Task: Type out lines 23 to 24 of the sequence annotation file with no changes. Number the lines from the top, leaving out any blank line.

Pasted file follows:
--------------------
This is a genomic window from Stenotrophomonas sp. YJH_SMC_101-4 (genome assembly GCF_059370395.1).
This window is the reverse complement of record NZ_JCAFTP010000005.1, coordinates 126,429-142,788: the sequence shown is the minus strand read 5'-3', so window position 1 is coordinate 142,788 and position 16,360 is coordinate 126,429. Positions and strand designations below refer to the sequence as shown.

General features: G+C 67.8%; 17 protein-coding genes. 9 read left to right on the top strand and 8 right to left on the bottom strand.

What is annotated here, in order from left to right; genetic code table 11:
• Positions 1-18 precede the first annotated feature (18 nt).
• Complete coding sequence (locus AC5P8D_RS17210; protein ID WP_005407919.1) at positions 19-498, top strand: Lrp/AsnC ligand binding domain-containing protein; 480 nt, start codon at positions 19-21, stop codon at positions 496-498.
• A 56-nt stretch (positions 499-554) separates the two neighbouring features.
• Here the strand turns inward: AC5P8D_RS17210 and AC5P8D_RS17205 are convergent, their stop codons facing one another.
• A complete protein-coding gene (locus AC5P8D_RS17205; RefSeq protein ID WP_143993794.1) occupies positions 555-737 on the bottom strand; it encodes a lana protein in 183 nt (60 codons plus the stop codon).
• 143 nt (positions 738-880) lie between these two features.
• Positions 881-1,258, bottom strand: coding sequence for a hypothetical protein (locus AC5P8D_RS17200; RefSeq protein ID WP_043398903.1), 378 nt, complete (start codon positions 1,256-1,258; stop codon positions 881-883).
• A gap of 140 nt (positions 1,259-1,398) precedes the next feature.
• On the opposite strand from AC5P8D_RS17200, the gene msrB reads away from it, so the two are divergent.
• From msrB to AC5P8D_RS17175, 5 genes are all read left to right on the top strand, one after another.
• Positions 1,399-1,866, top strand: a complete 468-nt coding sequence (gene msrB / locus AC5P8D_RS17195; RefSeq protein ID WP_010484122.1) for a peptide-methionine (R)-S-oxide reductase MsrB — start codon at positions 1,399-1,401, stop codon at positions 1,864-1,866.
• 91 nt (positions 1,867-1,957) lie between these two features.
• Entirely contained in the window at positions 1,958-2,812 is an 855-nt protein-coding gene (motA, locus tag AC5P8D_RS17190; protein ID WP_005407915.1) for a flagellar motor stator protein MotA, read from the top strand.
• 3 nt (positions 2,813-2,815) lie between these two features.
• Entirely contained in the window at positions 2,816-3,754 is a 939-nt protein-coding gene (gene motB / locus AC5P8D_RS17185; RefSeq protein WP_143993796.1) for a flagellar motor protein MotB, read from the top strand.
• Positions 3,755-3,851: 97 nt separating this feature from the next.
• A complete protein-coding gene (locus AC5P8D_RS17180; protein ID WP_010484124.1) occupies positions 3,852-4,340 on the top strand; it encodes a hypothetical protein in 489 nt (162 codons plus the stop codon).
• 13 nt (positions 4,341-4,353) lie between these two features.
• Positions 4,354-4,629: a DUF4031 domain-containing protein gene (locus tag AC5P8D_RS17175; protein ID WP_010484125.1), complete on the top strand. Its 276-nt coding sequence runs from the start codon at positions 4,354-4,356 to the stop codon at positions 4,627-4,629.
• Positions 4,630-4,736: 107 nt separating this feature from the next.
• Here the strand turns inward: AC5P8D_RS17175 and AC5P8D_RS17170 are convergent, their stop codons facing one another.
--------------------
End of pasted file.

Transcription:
• Positions 4,354-4,629: a DUF4031 domain-containing protein gene (locus tag AC5P8D_RS17175; protein ID WP_010484125.1), complete on the top strand. Its 276-nt coding sequence runs from the start codon at positions 4,354-4,356 to the stop codon at positions 4,627-4,629.
• Positions 4,630-4,736: 107 nt separating this feature from the next.